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The End of Kurdish Autonomy in Syria? – Jonathan Spyer (J. Post via Daily Alert)

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Oct. 18, 2019

The End of Kurdish Autonomy in Syria? – Jonathan Spyer

In the early years of the revolt against his regime, Assad was desperately short of loyal manpower and unilaterally withdrew his forces from Syria’s northeast in June-July 2012. The Kurds had to fight for their lives from the beginning as the jihadists of Jabhat al-Nusra attempted to wipe them out.

Islamic State then sought to destroy the Kurdish enclave of Rojava in mid-2014. The jihadi forces swallowed up village after village as they headed toward the town of Kobani. Just a few hundred YPG fighters remained in the town, prepared to fight the jihadists to the death. But ISIS never took Kobani. A new partnership with U.S. air power, the artillery of Masoud Barzani’s Peshmerga from Kurdistan in Iraq, and the grit, courage and self-sacrifice of the YPG stopped them. It took another four years of fighting and 11,000 dead from the ranks of the YPG and its allies (now the SDF) to destroy the ISIS caliphate.

I worked a lot in the SDF areas during this campaign and remember the faces and the names of many friends and acquaintances killed in those years. The Kurdish fighters maintained an odd sort of fatalism. If you were there, it was reasoned, you were ready to die and willing for it.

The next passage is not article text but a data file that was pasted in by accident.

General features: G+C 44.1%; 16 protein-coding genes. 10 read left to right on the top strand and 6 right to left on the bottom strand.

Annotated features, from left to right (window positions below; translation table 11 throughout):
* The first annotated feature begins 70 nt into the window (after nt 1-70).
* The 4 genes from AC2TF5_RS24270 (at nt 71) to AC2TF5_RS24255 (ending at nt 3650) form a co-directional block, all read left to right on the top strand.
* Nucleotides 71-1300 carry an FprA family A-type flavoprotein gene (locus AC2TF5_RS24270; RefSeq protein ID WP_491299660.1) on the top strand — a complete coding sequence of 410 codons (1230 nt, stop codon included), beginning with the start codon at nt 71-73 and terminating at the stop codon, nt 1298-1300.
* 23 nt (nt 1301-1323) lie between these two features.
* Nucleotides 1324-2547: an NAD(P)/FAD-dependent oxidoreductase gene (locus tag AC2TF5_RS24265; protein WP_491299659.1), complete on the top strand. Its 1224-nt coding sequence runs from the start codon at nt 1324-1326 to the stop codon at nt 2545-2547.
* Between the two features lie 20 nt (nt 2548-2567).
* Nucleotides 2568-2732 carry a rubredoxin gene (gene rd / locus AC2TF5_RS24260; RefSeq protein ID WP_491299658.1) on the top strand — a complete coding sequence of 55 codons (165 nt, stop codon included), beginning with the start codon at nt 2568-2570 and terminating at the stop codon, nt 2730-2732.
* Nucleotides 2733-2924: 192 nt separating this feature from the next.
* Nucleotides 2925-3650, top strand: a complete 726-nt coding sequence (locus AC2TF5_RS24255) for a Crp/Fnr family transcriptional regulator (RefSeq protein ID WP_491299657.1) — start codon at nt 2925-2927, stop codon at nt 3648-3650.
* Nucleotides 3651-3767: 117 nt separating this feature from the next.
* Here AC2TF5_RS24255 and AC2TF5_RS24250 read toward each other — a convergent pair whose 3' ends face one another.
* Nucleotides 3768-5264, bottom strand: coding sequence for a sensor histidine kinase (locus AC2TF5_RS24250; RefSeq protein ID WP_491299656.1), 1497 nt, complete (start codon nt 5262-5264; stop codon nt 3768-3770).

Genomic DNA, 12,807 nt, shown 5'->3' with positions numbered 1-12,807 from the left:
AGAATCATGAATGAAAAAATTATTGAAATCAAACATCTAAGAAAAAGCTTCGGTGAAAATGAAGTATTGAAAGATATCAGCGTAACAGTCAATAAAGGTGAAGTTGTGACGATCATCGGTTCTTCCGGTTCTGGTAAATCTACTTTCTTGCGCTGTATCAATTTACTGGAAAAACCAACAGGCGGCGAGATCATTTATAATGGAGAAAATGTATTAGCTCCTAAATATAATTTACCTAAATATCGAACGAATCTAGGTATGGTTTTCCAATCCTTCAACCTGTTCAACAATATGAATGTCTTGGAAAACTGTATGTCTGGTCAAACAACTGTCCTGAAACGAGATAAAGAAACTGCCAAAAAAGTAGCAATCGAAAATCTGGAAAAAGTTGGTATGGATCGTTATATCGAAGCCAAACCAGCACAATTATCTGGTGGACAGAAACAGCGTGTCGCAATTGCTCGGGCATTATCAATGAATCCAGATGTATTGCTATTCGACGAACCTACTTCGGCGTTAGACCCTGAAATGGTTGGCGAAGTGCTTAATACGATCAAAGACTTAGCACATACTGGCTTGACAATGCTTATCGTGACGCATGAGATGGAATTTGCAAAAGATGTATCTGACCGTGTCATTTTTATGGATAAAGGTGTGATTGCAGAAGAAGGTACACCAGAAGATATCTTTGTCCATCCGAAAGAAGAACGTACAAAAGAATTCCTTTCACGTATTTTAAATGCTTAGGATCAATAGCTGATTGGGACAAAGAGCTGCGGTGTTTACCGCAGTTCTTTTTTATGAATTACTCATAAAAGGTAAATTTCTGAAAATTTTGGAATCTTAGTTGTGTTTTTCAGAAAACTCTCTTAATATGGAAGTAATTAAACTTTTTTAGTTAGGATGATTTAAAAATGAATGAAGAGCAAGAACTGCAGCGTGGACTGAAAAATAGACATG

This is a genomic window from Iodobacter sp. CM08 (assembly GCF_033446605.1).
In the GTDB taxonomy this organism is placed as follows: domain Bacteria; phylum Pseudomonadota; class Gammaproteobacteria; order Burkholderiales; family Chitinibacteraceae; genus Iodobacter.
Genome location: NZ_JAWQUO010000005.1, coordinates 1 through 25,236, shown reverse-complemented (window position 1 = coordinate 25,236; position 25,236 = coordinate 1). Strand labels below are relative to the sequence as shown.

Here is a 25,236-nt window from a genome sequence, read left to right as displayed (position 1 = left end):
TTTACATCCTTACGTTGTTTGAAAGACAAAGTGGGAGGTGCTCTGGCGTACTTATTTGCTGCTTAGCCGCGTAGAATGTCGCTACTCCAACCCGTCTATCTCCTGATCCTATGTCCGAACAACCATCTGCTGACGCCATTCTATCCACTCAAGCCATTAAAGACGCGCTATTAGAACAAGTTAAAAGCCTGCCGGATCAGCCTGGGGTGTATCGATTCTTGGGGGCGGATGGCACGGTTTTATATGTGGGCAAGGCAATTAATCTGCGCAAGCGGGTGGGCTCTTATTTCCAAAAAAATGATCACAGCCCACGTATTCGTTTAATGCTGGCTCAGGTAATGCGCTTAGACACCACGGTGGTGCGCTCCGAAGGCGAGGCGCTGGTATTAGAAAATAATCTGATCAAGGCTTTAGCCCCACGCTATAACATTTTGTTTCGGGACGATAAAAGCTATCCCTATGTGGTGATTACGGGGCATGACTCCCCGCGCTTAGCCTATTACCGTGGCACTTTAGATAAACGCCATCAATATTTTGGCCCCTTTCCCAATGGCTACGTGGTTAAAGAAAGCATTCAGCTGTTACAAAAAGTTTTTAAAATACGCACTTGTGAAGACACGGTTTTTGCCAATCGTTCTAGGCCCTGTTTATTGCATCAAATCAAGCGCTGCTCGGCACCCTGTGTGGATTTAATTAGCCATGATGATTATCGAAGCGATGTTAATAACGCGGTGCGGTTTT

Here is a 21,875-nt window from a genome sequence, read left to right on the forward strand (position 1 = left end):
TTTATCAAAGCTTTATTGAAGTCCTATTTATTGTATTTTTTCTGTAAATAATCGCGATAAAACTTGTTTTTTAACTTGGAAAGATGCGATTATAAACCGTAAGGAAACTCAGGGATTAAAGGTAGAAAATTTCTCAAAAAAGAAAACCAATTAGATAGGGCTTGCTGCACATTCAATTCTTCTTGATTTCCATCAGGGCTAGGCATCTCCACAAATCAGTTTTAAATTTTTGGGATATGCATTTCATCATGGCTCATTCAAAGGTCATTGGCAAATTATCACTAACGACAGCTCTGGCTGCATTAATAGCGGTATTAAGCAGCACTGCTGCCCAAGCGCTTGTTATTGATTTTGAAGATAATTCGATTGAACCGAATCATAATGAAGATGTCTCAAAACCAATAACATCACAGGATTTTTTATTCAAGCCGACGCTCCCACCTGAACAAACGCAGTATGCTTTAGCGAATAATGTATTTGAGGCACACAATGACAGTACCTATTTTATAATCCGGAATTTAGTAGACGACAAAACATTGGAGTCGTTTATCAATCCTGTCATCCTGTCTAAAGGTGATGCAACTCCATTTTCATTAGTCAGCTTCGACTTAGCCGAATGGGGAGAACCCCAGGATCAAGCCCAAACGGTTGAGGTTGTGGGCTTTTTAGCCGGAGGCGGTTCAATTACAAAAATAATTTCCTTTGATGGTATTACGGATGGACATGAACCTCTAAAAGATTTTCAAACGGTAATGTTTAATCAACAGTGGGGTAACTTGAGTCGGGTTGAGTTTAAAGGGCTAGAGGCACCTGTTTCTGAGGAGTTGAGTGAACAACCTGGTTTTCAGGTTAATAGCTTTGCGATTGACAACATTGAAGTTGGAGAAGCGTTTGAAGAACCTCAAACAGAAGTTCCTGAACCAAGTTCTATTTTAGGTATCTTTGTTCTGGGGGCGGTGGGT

After the caliphate was destroyed, the most common predictions were that the Americans would leave at some point, given the limited nature of their commitment. If that happened, there would be a need for a rapid deal with the Syrian regime to prevent a Turkish/Sunni Islamist rampage. The writer is director of the Middle East Center for Reporting and Analysis. (Jerusalem Post)

 

Turkey’s Syria Offensive Puts Alliance with U.S. near Breaking Point – Soner Cagaptay

The war in Iraq solidified the views of many in the U.S. that Turkey wasn’t a reliable ally, and in Turkey that the U.S. was a faraway power that creates chaos and civil war that Turkey then has to deal with. A decade later, Turkey turned a blind eye to radicals crossing into Syria in its push to oust Bashar al-Assad. These radicals morphed into ISIS.

Resentment over the 4 million Syrian refugees that Turkey has taken in has been intensified by an economic downturn. It’s forcing Erdogan to make it look like he’s doing something to address the refugee problem. And that something will be to repatriate some refugees into Syria.

Turkey’s offensive is focused on an Arab-majority corridor where Turkish troops will, by and large, be welcomed. If Turkey goes maximalist and expands its reach into solidly Kurdish areas, then it will face an insurgency. The writer is director of the Turkish Research Program at The Washington Institute. (Washington Institute for Near East Policy)

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